Published: Mon 01 May 2023
Updated: Fri 05 May 2023
By steve

In Markets.

Monday 1, May 2023

Exorbitant privilege and all that

The Fed has created a lot of money. Of course, a lot of it has not translated into private sector spending, and so the impact on inflation has not been huge, but private sector lending has taken off again since the pandemic and has only started levelled off in the last year or so.

A lot of the world does not want to be tied to the dollar for pricing its exports (and imports). China is the obvious case, but Russia would much prefer that oil were not priced in dollars. The global south is increasingly looking to hedge its bets, and borrow from Japan and China, rather than western lenders, and in yuan rather than dollars. I am not sure it’s about not liking the dollar, it’s more about not wishing to be tied into a money transfer system that depends on the goodwill and supervision of the US authorities. I keep my money in several banks, not because I have a problem with any of them per se but because I know that for accidental and possibly intentional reasons sometimes I will find that I cannot make payments from one of them. OK, the Eurodollar system is largely offshore, but every so often a transfer between parties which will have to go through a US correspondent bank needs to be made.

At some point, surely, the USD is going to be hit. Of course, all other currencies have problems, and the USA has the great advantage of having an army which is currently by far the biggest in the world.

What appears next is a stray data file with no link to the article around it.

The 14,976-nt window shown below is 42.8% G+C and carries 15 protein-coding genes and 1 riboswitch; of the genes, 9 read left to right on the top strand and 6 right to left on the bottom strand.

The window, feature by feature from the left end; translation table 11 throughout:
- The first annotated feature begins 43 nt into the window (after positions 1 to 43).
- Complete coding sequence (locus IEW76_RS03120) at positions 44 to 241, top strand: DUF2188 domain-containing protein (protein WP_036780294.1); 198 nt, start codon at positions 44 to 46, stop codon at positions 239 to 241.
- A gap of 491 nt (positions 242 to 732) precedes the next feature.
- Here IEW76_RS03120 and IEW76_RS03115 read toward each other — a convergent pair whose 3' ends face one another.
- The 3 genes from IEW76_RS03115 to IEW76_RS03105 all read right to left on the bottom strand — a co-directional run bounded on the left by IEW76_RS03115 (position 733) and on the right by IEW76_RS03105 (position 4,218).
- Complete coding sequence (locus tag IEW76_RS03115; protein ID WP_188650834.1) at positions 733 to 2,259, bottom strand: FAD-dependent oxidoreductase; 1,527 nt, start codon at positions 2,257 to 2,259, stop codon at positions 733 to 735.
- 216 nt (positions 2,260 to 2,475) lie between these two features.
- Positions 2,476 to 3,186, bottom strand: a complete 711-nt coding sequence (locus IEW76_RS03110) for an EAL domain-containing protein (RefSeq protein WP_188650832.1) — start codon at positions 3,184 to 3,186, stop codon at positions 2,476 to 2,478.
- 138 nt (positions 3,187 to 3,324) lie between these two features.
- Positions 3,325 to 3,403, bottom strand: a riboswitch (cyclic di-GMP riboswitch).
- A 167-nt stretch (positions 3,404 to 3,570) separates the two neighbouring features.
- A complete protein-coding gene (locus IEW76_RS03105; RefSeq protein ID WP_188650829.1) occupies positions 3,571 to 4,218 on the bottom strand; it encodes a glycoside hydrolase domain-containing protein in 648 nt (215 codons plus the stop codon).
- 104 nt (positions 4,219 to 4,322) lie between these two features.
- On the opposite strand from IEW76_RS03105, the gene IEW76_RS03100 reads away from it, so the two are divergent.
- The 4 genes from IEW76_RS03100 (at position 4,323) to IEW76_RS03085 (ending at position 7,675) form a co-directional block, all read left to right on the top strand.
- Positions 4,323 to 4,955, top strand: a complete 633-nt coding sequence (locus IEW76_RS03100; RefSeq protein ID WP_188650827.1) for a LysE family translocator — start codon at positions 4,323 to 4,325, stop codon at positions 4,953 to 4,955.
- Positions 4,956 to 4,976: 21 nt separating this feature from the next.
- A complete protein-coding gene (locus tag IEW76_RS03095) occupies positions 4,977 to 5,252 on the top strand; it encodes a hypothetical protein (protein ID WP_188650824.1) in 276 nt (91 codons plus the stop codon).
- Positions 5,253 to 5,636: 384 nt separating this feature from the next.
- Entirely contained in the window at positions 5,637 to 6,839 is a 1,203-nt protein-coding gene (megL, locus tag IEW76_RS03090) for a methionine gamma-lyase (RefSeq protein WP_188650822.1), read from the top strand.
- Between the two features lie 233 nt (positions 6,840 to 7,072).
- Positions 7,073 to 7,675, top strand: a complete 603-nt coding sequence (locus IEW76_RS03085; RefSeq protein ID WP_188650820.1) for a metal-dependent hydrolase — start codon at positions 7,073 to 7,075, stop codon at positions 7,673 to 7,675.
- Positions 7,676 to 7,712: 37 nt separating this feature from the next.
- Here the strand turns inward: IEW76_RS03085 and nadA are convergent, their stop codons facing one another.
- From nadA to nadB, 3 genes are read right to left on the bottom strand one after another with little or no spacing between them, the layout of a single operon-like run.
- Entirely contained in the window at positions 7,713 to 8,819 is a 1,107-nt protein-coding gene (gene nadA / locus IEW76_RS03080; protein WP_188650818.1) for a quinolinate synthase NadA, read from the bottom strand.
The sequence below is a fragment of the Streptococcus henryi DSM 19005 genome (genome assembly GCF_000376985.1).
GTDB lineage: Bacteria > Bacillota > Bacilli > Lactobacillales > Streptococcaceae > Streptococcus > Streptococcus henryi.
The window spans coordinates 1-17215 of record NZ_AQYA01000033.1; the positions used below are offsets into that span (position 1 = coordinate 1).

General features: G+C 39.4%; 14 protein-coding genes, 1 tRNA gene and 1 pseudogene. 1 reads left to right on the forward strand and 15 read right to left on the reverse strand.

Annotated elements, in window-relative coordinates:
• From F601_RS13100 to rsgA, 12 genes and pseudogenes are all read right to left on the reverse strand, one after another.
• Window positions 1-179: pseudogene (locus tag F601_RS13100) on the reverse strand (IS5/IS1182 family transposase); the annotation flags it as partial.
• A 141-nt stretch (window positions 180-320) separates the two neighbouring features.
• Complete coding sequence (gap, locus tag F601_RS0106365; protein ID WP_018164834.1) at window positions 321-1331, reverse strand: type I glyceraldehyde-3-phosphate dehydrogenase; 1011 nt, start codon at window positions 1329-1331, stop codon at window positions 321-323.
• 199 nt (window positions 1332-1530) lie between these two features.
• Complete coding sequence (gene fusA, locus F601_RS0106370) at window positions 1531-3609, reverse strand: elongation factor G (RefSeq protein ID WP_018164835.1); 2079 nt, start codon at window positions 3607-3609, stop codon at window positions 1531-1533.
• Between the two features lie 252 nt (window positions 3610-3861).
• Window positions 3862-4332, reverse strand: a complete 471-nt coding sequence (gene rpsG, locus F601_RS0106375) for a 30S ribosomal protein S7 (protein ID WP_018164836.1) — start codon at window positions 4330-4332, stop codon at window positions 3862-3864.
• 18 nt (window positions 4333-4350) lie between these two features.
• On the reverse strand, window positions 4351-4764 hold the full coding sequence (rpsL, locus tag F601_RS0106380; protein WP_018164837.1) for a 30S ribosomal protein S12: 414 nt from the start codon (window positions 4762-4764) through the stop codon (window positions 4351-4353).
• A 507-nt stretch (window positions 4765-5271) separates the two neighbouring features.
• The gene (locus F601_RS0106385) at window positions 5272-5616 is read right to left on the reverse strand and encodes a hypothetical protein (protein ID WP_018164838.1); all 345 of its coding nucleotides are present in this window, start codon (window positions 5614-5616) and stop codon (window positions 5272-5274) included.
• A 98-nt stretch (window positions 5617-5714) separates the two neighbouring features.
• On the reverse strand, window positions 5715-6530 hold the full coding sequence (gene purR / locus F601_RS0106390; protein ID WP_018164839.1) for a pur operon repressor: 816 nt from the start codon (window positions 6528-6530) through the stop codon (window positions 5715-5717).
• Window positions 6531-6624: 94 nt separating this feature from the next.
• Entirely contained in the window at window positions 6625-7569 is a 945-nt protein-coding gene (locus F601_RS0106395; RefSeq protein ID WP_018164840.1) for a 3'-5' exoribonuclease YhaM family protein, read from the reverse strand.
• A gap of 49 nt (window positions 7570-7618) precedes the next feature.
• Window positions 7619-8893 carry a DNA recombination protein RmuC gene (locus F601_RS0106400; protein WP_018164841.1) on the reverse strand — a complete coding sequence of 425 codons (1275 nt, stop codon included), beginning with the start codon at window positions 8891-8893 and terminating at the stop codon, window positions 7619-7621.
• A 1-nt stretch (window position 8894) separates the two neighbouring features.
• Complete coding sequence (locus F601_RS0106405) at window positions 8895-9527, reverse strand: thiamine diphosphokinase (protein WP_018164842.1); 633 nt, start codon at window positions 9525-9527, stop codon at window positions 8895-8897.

Many commentators are convinced that de-dollarization is coming, but I am not one of them. I think that world trade will continue to be conducted in dollars. However, I do not think this requires the dollar to remain strong forever. In many ways, the US voter would be a lot better off with a weak dollar, not least in that the factory jobs that have be exported to China might start to trickle back.

Brent Johnson’s Milkshake Theory has had a good run, but as the Fed gets ready to reduce rates, it’s days must be numbered!

I started thinking about de-dollarization when I read [this article][1] from ‘The Cradle’ — a publication focusing on ‘West Asia’ (or what I think of as ‘The Middle East’). There has been a recent resurgence of Google searches for ‘dedollarization’, but it has never been exactly popular. Of course, I guess the people who are really interested are based in Russia, Iran, North Korea and China, so wouldn’t be searching in English, nor using Google, so maybe this does not signify anything.

[1] (The Cradle)

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